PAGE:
Reality show plans to send winners to live on Mars

THE ultimate reality TV show has been devised in Holland where 704 candidates will embark on a mission to establish a colony – on Mars.

Various surveying craft have landed on the Red Planet, but never TV contestants
Various surveying craft have landed on the Red Planet, but never TV contestants

A Dutch foundation, led by businessman Bas Lansdorp, is behind the idea and has struck a deal with a subsidiary firm of Endemol, maker of Big Brother. “We want to send the first four settlers to Mars in 2024,” Mr Lansdorp said, adding that “additional teams will follow.”

The candidates have signed up saying they are prepared to leave Earth forever and Mr Lansdorp’s foundation, Mars One, plans to train the winners for eight years in preparation for their life on another planet.

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Life there may take some getting used to. It is freezing cold, racked by dust storms and pitted with gorges miles wide.

It would take six months to travel there and those who win the contest to become settlers will not be able to return to Earth for at least two years.

Mr Lansdorp said the financing for the mission will come from broadcasting rights to screen the show. He is in negotiations with US company SpaceX to use their seven-man Dragon V2 space vehicle, which has been signed up to fly astronauts to the International Space Station in 2016.

The plan is for Mr Landsdorp to begin unmanned cargo flights to Mars in 2018 to construct buildings necessary to support the colonisers. The goal is that in 2025, when the first four of a planned total of 24 settlers touch down, they will find a “reliable living environment.”

“There will be a living unit for each, along with inflatable greenhouses for lettuce, tomatoes and courgettes,” Mr Lansdorp said. “Water will be provided by extracting ice particles from the Martian soil and some of it will be broken down to provide oxygen. Solar cells will generate electricity.”

The cost of the project is about £4 billion. Mr Landsdorp said major TV channels already spend around half that figure on the Olympic Games. “Wouldn’t a settlement on Mars be more exciting than that?” he asked.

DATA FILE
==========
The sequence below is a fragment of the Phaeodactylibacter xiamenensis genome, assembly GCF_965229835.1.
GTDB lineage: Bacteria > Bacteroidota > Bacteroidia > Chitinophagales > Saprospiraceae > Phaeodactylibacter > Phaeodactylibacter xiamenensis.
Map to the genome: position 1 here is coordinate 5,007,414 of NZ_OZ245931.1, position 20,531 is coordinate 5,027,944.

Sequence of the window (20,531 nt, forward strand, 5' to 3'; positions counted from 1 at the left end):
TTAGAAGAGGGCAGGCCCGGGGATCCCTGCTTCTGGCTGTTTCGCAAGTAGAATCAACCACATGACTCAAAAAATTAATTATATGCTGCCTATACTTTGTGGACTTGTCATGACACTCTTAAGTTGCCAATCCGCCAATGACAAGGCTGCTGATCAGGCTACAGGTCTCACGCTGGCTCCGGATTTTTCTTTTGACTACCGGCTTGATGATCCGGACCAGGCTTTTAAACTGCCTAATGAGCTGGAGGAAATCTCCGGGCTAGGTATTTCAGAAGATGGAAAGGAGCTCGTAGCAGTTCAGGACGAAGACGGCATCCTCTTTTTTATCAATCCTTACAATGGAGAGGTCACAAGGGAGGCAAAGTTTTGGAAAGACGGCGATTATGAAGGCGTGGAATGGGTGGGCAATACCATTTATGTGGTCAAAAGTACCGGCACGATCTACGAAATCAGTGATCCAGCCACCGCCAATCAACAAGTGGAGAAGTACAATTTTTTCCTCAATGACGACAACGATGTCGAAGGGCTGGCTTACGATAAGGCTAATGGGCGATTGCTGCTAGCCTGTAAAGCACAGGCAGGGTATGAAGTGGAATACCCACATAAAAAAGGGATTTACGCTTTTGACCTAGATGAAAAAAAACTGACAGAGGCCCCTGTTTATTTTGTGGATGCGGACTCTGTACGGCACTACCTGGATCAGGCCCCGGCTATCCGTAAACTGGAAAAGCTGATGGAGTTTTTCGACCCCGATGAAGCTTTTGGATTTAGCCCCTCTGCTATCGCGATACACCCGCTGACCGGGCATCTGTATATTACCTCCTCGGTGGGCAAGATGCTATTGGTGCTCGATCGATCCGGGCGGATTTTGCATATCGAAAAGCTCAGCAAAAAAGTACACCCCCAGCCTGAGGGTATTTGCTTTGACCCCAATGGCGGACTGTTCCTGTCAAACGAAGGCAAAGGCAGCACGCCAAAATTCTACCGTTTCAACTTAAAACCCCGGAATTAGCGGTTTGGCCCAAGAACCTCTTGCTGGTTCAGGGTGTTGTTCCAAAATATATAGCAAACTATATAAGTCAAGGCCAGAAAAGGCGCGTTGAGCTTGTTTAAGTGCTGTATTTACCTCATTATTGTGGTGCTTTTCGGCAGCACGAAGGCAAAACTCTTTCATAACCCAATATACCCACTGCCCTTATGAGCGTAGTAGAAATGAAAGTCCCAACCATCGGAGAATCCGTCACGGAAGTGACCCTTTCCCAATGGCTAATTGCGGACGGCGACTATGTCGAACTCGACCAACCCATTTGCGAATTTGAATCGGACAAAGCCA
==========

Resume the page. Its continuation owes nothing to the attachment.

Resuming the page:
The plan is for the show to document how would-be settlers cope with the kind of catastrophes they will be trained to try to overcome: meteor strikes, blocked toilets and depression, to name but a few.

The project calls for 25 teams of four to battle it out, with the six best starting survival training in 2015. “Those who can win over the viewing public also have what it takes to become colonists,” he says. “Would you want to live on Mars with bores?”

Some 200,000 people sent their applications in to Mars One. Pamela Nicoletatos, 41, of Rotterdam, is one who made the final group. She is married with two sons and is already taking courses on astronomy, geology and medicine to prepare. “My husband and sons want to apply too,” she said, “but only for later missions. The team will become a second family to me.”

“The most difficult thing would likely be the lack of stimuli,” says Hanns-Christian Gunga, a space medicine expert. “In such an isolated colony, there isn’t much to observe beyond the constant humming of the life support systems.

“Extensive exercise is vital because otherwise muscles and bones will begin to atrophy. Bone material begins to deteriorate from the first day in space.”

A 40-year-old space traveller who spends three years in the weightlessness of space, Nasa estimates, would return with the skeleton of a 75-year-old.

Mr Lansdorp, who made his fortune from wind energy, has ploughed everything into Mars One, saying: “We will make this a goer. It will be the ultimate reality TV show.